Texas Governor Greg Abbott has dubbed the Lone Star State the country’s new “tech mecca,” and as the state continues to grow its technology sector, Austin has been the center of attention. However, local regulations have pushed businesses like Uber and Lyft out of Austin. Now, with more regulations piling up against short term rentals, companies like Airbnb and HomeAway are the latest victims of the city council’s war on the sharing economy. For a city like Austin, home to massive festivals and events every year, these losses are beginning to take their toll. The city’s recent regulations on the sharing economy create a barrier for those searching for an opportunity to make an additional income. If Austin truly wants to keep its title as America’s new “tech mecca,” the city council will have to reverse its war on innovation before it’s too late.
Part of Austin’s growing popularity can be attributed to festivals like South by Southwest and Austin City Limits, which attract thousands of people from all over the world every year. In 2015 alone, official statistics indicate South by Southwest brought in 12,431 individual reservations at 69 hotels for the weeklong event. With thousands of people visiting Central Texas during these festivals, short-term rentals have become a hot commodity and have been encouraged by the festival as alternatives to hotels. However, new regulations may change all of that.
For over a year, the Austin City Council has held hearings and meetings on short-term rentals, specifically vacation or second homes, which are not designated by the homeowner as homestead. At the beginning, the city council only proposed 22 new provisions, but as time progressed, the full phase-out of such rentals began, and will be complete by 2022. As restrictions on ridesharing and short-term rentals begin to take effect, Austin’s title as tech mecca is rapidly losing credibility.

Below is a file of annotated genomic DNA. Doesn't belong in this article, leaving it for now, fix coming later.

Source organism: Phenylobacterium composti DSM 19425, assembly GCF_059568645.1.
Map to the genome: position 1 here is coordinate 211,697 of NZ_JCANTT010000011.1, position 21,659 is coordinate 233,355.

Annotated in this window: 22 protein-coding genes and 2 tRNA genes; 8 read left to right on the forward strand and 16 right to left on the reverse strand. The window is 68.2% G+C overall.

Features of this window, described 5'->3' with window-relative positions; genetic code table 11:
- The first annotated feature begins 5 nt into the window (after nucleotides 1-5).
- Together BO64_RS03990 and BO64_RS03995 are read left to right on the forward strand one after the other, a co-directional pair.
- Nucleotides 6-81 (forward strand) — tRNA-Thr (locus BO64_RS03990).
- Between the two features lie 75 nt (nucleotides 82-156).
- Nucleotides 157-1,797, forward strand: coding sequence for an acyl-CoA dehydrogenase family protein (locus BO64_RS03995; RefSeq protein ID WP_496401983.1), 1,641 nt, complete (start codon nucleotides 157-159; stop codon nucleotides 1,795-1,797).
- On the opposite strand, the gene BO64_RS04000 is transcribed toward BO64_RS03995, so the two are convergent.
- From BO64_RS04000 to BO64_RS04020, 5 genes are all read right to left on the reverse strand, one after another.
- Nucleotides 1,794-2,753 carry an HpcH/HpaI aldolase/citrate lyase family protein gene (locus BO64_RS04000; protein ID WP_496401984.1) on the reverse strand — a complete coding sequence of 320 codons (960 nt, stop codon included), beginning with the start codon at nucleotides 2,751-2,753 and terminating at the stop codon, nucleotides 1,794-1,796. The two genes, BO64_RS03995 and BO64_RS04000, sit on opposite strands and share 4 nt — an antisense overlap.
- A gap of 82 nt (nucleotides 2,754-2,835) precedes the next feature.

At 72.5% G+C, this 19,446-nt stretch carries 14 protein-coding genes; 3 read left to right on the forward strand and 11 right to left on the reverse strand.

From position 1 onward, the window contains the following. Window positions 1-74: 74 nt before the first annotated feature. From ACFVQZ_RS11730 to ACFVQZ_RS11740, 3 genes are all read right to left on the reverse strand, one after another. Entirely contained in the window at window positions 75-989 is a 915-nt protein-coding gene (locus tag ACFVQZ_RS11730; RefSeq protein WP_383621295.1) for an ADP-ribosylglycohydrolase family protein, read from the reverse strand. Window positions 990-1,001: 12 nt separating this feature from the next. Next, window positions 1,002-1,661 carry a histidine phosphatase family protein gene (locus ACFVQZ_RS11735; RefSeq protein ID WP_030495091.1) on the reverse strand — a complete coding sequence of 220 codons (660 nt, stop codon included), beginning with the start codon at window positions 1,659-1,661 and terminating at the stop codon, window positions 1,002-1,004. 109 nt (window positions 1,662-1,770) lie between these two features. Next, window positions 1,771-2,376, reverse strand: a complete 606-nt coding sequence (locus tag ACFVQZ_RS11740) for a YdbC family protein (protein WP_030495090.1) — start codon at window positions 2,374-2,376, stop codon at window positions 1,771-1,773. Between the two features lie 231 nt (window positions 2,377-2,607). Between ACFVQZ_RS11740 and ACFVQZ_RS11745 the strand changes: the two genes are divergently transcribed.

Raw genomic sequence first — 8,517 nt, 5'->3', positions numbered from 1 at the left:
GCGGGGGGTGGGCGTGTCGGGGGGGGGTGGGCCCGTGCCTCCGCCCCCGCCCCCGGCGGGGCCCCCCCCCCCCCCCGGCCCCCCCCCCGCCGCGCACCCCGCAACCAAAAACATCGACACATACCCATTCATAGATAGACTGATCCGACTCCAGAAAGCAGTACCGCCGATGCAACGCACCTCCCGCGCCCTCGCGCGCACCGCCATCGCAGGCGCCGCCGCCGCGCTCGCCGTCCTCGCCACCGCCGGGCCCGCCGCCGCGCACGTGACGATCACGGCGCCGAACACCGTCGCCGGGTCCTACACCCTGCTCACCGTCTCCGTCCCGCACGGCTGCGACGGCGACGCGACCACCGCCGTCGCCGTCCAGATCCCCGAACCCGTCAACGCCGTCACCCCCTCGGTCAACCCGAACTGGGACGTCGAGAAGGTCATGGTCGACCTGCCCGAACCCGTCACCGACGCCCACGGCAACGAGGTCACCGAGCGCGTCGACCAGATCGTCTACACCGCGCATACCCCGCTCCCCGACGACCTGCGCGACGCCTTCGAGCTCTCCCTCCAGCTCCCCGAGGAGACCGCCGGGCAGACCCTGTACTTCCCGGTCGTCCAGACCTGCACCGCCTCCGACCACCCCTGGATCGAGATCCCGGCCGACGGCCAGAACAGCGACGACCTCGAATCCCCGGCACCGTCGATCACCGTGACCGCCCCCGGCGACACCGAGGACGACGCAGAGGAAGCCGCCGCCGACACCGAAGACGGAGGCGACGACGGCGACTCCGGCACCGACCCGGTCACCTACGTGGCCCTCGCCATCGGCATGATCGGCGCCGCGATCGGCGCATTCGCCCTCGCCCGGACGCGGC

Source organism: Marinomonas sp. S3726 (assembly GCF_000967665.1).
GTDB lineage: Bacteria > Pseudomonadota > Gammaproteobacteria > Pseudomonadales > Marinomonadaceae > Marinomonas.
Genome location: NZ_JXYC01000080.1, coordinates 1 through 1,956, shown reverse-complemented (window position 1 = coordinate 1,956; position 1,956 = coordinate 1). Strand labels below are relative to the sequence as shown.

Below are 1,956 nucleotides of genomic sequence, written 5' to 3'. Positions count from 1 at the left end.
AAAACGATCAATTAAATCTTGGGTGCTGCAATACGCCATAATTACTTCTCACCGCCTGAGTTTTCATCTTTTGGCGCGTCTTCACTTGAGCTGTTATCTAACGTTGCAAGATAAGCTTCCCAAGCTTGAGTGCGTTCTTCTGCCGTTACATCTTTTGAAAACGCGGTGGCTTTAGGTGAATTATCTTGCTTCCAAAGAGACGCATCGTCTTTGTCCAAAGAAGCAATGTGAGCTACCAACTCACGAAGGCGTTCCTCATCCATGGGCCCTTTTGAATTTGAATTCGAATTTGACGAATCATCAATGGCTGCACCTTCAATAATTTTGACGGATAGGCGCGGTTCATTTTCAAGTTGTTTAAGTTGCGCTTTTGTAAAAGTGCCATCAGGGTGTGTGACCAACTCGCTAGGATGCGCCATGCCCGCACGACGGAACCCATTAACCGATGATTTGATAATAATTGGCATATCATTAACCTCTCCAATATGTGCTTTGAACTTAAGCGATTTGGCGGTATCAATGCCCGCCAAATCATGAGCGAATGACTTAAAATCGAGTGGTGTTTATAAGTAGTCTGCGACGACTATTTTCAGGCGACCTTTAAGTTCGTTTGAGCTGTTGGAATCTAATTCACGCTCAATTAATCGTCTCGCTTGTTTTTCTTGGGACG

For Hispanics, the opportunity to produce an additional income source is vital, and could make the difference between missing a rent payment and being able to put food on the table. However, this opportunity is being regulated out of existence by special interest groups like the hotel and taxi industry, who must compete with these innovations. Like ridesharing, short-term rentals have allowed homeowners to produce an additional income at the touch of a button on their smartphone. Hispanics make up a third of the population in Austin, and are concentrated in the central-east and south of the city; minutes away from downtown and all the festival activities. The technological innovations of the sharing economy represent a prime opportunity for them to profit from Austin’s booming cultural scene – but thanks to lobbying from special interests, this is quickly becoming a distant reality.
By connecting a city-wide supply of homeowners who would like to rent their property with the massive demand for places to stay in Austin, apps like Airbnb create new markets which result in higher economic activity for the city as a whole. Rather than simply taking business from hotels and taxi companies, the sharing economy is growing the economic pie itself. An estimated 34,000 more tourists can be housed in short-term rentals in addition to the 39,000 that can be housed in Austin hotels. Festivals like South by Southwest bring in thousands of people every year and without these vital services, many will have nowhere to go. Austin’s ruling on the sharing economy hurts the all parties involved. For homeowners, the regulations create an obstacle to producing additional income for their families. For consumers, the city’s regulations limit options. As the city council continues to regulate away these innovations, Austin’s claim to be the new “tech mecca” is quickly slipping away.